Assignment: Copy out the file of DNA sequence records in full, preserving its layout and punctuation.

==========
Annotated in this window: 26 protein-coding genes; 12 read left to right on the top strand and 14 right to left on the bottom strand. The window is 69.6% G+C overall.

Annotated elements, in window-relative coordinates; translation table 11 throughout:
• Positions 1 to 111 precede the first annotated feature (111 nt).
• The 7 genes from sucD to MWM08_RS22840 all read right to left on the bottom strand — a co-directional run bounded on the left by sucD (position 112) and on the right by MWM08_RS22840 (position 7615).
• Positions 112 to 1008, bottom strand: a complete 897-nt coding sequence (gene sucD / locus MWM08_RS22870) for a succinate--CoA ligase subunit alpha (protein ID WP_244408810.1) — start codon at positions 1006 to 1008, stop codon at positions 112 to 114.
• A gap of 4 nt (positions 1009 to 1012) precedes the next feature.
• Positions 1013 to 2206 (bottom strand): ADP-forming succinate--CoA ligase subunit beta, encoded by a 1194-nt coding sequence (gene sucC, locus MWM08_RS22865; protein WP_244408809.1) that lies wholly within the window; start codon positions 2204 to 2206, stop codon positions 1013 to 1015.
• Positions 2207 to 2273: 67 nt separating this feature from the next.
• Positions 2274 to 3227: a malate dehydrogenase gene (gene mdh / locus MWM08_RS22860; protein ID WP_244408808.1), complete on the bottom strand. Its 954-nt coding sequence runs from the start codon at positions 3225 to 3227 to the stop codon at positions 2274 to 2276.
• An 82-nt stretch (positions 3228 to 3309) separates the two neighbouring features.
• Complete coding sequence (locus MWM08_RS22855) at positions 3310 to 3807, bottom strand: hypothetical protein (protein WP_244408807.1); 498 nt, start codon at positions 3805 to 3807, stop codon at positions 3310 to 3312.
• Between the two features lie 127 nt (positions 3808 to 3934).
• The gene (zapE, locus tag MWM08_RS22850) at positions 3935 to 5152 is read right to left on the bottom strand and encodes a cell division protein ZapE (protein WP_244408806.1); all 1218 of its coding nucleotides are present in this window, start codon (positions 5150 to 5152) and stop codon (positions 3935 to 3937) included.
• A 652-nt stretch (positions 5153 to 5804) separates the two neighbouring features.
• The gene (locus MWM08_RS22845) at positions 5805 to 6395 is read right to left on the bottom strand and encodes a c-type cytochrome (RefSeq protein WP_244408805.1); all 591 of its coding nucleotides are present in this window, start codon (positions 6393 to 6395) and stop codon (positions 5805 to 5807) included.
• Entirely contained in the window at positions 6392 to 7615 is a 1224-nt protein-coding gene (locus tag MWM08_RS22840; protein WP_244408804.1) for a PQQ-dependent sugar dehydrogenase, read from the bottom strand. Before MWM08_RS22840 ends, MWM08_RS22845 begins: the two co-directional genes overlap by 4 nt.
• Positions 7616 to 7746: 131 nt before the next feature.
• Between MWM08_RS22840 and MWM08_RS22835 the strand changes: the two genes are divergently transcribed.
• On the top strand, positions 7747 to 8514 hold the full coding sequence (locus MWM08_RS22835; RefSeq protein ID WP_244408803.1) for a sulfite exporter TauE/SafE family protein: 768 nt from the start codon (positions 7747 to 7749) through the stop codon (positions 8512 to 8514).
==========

Annotated in this window: 26 protein-coding genes; 12 read left to right on the top strand and 14 right to left on the bottom strand. The window is 69.6% G+C overall.

Annotated elements, in window-relative coordinates; translation table 11 throughout:
• Positions 1 to 111 precede the first annotated feature (111 nt).
• The 7 genes from sucD to MWM08_RS22840 all read right to left on the bottom strand — a co-directional run bounded on the left by sucD (position 112) and on the right by MWM08_RS22840 (position 7615).
• Positions 112 to 1008, bottom strand: a complete 897-nt coding sequence (gene sucD / locus MWM08_RS22870) for a succinate--CoA ligase subunit alpha (protein ID WP_244408810.1) — start codon at positions 1006 to 1008, stop codon at positions 112 to 114.
• A gap of 4 nt (positions 1009 to 1012) precedes the next feature.
• Positions 1013 to 2206 (bottom strand): ADP-forming succinate--CoA ligase subunit beta, encoded by a 1194-nt coding sequence (gene sucC, locus MWM08_RS22865; protein WP_244408809.1) that lies wholly within the window; start codon positions 2204 to 2206, stop codon positions 1013 to 1015.
• Positions 2207 to 2273: 67 nt separating this feature from the next.
• Positions 2274 to 3227: a malate dehydrogenase gene (gene mdh / locus MWM08_RS22860; protein ID WP_244408808.1), complete on the bottom strand. Its 954-nt coding sequence runs from the start codon at positions 3225 to 3227 to the stop codon at positions 2274 to 2276.
• An 82-nt stretch (positions 3228 to 3309) separates the two neighbouring features.
• Complete coding sequence (locus MWM08_RS22855) at positions 3310 to 3807, bottom strand: hypothetical protein (protein WP_244408807.1); 498 nt, start codon at positions 3805 to 3807, stop codon at positions 3310 to 3312.
• Between the two features lie 127 nt (positions 3808 to 3934).
• The gene (zapE, locus tag MWM08_RS22850) at positions 3935 to 5152 is read right to left on the bottom strand and encodes a cell division protein ZapE (protein WP_244408806.1); all 1218 of its coding nucleotides are present in this window, start codon (positions 5150 to 5152) and stop codon (positions 3935 to 3937) included.
• A 652-nt stretch (positions 5153 to 5804) separates the two neighbouring features.
• The gene (locus MWM08_RS22845) at positions 5805 to 6395 is read right to left on the bottom strand and encodes a c-type cytochrome (RefSeq protein WP_244408805.1); all 591 of its coding nucleotides are present in this window, start codon (positions 6393 to 6395) and stop codon (positions 5805 to 5807) included.
• Entirely contained in the window at positions 6392 to 7615 is a 1224-nt protein-coding gene (locus tag MWM08_RS22840; protein WP_244408804.1) for a PQQ-dependent sugar dehydrogenase, read from the bottom strand. Before MWM08_RS22840 ends, MWM08_RS22845 begins: the two co-directional genes overlap by 4 nt.
• Positions 7616 to 7746: 131 nt before the next feature.
• Between MWM08_RS22840 and MWM08_RS22835 the strand changes: the two genes are divergently transcribed.
• On the top strand, positions 7747 to 8514 hold the full coding sequence (locus MWM08_RS22835; RefSeq protein ID WP_244408803.1) for a sulfite exporter TauE/SafE family protein: 768 nt from the start codon (positions 7747 to 7749) through the stop codon (positions 8512 to 8514).